The next day, Uncle Bobby called me over to his house and as I walked across the street I could only dread that something had happened and we weren't going. When he met me in the driveway, he told me to look behind the house. Parked back there was a brand NEW 1963 Plymouth Belvedere, blue, but not Petty blue. He had bought the car the day before and had hidden it from me to surprise me with the Daytona trip in that new car.
Saturday afternoon we headed out. Uncle Bobby, Aunt Mary, Cousin Debbie, me, and the new Plymouth! It was quite a trip to Daytona in that shiny new car. I got to ride up front most of the trip and I thought it was really cool to look across the hood and see that Plymouth emblem sitting up tall in the center of the hood. I still like that emblem.
We arrived at Daytona after dark and pulled into the track infield. The first turn area where we had parked the year before was pretty well filled so we drove across to the banks of Lake Lloyd and parked by the fence overlooking the lake. It was too dark to see much but it looked like a good spot.
When daylight broke in the misty rain, I wasn't feeling too well, but we could see from turn one all the way down into turn three and, if we stood up in the trunk, we could see the high part of the tri-oval. Now, that was a view to see. I can almost see that through my imagination right now.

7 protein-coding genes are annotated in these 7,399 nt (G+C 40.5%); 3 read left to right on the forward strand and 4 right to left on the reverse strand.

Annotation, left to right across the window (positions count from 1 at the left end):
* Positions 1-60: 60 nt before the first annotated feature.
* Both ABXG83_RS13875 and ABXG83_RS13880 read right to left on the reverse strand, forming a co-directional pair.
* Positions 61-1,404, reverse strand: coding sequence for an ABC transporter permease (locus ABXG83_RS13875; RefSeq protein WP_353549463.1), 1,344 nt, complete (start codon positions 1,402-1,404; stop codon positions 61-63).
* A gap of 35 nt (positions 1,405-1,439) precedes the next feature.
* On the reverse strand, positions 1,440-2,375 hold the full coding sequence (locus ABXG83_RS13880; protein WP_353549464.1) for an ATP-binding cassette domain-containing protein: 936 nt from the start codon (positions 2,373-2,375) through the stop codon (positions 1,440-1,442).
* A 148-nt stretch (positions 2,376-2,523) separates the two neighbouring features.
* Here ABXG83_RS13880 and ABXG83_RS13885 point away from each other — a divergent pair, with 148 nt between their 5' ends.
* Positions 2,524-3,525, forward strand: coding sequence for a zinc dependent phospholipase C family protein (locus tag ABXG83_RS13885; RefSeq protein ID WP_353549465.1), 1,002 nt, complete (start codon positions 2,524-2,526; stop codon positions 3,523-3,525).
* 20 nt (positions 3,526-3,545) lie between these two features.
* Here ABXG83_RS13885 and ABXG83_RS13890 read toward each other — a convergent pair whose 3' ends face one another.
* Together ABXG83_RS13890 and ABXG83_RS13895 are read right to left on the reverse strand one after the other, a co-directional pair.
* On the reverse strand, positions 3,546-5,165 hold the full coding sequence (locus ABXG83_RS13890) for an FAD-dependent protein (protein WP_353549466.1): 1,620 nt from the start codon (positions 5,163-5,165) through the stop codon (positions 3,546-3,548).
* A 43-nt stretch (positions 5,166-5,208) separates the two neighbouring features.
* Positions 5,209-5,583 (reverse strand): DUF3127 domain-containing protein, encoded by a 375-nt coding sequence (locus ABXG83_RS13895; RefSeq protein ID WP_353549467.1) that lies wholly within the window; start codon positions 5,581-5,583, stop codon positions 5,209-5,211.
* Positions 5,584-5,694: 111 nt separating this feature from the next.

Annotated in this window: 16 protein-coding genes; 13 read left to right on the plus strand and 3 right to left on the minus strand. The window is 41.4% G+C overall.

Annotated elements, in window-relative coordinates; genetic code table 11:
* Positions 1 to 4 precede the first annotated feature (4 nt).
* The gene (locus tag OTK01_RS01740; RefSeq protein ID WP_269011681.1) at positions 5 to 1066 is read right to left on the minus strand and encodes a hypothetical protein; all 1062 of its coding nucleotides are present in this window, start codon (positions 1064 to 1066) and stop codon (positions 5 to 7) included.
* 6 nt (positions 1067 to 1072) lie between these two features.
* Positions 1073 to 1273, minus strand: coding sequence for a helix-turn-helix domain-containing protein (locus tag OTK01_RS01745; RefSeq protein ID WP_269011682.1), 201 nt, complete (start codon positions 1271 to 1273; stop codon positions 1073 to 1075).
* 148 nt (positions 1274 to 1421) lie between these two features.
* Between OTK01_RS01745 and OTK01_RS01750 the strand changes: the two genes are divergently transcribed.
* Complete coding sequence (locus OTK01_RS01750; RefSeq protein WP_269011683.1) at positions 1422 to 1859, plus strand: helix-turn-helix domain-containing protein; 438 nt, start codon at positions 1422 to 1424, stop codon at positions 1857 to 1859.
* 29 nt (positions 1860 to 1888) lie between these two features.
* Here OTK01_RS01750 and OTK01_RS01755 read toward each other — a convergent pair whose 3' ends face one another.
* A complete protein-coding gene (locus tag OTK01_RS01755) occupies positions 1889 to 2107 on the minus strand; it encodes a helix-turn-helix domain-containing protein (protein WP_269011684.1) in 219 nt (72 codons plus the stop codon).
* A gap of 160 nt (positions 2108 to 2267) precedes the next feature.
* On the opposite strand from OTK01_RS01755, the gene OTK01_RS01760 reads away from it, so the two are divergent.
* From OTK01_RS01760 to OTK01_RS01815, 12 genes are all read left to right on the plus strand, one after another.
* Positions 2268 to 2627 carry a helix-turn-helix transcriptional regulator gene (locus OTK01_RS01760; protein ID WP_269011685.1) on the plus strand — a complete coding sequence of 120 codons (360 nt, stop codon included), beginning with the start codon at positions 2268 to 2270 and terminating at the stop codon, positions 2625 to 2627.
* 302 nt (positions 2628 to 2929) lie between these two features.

Mid morning the rain stopped and it looked like just a cloudy day. I put on my jacket and hat (yes a cowboy hat but sans the feathers) and walked over to the pit fence. Several of the drivers could be seen in the garage area and some would even walk over to the fence and talk to fans. Suddenly, with no warning, it began to rain pretty hard. I had no cover under which to hide so I ran back to the car. By the time I got back I was soaked through and through. I sat inside the car and shivered while Aunt Mary wrapped a blanket around me. Uncle Bobby was debating whether or not to leave and head back to Columbia so I put in my two cents worth saying we were in Daytona so we may as well stay. I remember saying "they are going to race today". A little later that afternoon, as the cars roared around the track, I briefly considered a future in weather forecasting but quickly dismissed that to return to my dream of racing. Had I ever imagined that weather forecasters could make such good money for being consistently wrong, I may have reconsidered. Oh well, too late now.
So, the story of the race is written above. The story of me and the race is here for you to read. Hope you readers don't mind my personal touches to these History Minutes but it is the history of me as well as the racing. I can go on to say that when we got home about 4:00 a.m., my mother was waiting for her boy to come in. As soon as I walked in the door, she said "you're sick" and she did that mother thing of feeling my forehead and said "you have a fever". She got the thermometer and, indeed, 102 was the score. I was in bed the rest of the week with what they first thought may have been pneumonia but turned out it was only a bad cold (or maybe the flu). I remember Mama saying "you're never going back to Daytona". I didn't really take that threat seriously as Uncle Bobby was her "little brother" and he could pretty much get his way with her when he needed to. Oh, those were the days!
Honor the past, embrace the present, dream for the future.
updated by @tim-leeming: 12/05/16 04:00:58PM